Does being smarter make you happier? Evidence from Europe
Dusanee Kesavayuth () and
Vasileios Zikos ()
Journal of Behavioral and Experimental Economics (formerly The Journal of Socio-Economics), 2018, vol. 76, issue C, 55-67
In this paper we study the importance of cognitive abilities for the subjective well-being of older individuals. We draw unique panel data from the Survey of Health, Ageing and Retirement in Europe (SHARE) on a representative sample of individuals aged 50+. The analysis reveals that individuals with higher cognitive abilities have, on average, higher levels of subjective well-being. The result holds for two different well-being measures and remains robust under different specifications and limitations on the data. As such, it provides some of the first empirical evidence on the relationship between cognition and subjective well-being of older individuals in Europe.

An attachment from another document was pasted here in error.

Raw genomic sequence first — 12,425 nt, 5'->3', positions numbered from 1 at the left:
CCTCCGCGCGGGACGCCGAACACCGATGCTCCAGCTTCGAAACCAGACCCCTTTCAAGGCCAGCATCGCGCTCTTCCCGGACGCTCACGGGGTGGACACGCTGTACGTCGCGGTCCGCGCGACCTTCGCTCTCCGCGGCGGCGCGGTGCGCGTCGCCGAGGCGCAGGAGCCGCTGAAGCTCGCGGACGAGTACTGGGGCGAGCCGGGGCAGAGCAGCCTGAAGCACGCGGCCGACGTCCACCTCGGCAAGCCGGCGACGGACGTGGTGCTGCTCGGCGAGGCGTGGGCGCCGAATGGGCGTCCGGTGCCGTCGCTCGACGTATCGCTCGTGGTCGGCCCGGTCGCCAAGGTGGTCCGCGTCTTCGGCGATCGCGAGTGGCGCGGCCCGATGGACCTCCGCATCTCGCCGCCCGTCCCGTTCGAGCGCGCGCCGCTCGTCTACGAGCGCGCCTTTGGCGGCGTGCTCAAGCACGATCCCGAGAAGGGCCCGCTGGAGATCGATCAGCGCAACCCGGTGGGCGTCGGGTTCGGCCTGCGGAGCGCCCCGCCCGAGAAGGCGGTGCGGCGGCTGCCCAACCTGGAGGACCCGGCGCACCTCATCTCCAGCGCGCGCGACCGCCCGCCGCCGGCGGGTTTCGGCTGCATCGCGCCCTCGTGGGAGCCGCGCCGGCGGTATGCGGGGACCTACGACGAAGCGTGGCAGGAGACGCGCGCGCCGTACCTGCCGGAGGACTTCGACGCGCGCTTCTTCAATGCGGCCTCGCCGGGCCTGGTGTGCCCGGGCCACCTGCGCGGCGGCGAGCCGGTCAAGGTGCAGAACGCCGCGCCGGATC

Keywords: Life satisfaction; Quality of life; Cognition; Well-being; SHARE (search for similar items in EconPapers)
JEL-codes: D01 I31 (search for similar items in EconPapers)
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Persistent link: https://EconPapers.repec.org/RePEc:eee:soceco:v:76:y:2018:i:c:p:55-67
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